What is a Community Organizer?
Organizing people has long been a part of the U.S. politics. The community organizer encourages people to take collective action. From suffragettes demanding votes for women to the countless strategic collective actions taken as a part of the civil rights movement, to the recent protests against the “Muslim ban” at international airports across the country.
Part of the democratic integrity of our nation is based on the right of people to gather together to advocate for their rights and influence policymakers.
These types of community actions, movements, protests, and marches offer social workers who are interested in political action to advocate for change at the macro level. Many such actions – like calling for more emergency mental health clinics, advocating for women’s reproductive rights, and appealing for healthcare coverage for all – directly influence social work clients’ daily lives, and thus represent an opportunity to assist clients at the structural level.
For social workers especially interested in this work of uniting communities to advocate for systemic, political change and safeguarding human rights, pursuing a career in community organizing offers these possibilities and more.
In the exciting field of community organizing, social workers can expect to apply and hone their skills in the following areas:
Community organizers utilize social work skills at the community level to support communities in acting together to make the changes they want to see in their communities.
As in individual-level social work practice, the social worker in the community organizer role does not identify and solve problems for the community but supports the community in creating solutions to their own self-identified issues.
One of the key tenets of community organizing is “Never do for others what they can do for themselves.”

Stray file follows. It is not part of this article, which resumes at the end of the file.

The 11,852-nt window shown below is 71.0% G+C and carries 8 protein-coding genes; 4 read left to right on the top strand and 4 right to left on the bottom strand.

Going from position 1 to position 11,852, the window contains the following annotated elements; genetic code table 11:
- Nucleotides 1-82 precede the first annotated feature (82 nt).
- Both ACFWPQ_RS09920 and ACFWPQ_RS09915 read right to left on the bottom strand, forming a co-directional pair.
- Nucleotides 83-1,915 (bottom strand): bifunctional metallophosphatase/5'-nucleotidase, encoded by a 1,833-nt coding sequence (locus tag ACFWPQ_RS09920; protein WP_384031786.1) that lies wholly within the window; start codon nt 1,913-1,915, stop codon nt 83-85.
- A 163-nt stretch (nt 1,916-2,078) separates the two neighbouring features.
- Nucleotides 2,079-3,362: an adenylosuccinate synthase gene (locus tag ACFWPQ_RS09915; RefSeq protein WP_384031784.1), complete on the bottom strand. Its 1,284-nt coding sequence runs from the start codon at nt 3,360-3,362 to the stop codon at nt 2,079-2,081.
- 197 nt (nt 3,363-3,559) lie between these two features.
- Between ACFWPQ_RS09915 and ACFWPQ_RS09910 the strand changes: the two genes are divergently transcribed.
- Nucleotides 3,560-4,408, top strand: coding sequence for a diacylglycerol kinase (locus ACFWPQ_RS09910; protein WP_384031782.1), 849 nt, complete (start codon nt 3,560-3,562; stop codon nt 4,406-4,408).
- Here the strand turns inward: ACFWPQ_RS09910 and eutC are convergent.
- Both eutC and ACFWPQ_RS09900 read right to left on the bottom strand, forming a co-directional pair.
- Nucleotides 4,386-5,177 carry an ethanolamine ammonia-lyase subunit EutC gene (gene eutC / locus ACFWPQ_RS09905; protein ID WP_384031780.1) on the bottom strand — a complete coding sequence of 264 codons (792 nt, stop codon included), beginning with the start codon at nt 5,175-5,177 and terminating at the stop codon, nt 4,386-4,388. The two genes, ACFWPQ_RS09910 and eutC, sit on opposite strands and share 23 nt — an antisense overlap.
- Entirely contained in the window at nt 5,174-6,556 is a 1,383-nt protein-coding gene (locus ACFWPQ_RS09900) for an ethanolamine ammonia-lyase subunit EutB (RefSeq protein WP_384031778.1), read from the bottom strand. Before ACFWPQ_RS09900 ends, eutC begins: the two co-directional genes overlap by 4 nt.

Thus, the community organizer acts as a resource in forming alliances between individuals, community organizations, and institutions to work together in tackling problems of injustice, and assists these allies in taking strategic action to accomplish change.
Some of the activities involved in movement-building include:
- Engaging with and deeply listening to community members through one-on-one meetings that invite community members to share their concerns
- Connecting individuals and communities who have common concerns through organizing community meetings
- Expanding an organization or movement’s membership base through recruitment
- Assisting with fundraising and searching for additional resources
- Meeting with local organizations and institutions to bring them into the movement as allies
A community organizer cannot possibly hope, and should not expect, to unite a community to take collective action on her own.
She needs community leaders who care deeply about the issues, are well-connected in the community and are ready to step into leadership positions to work together to carry the movement forward.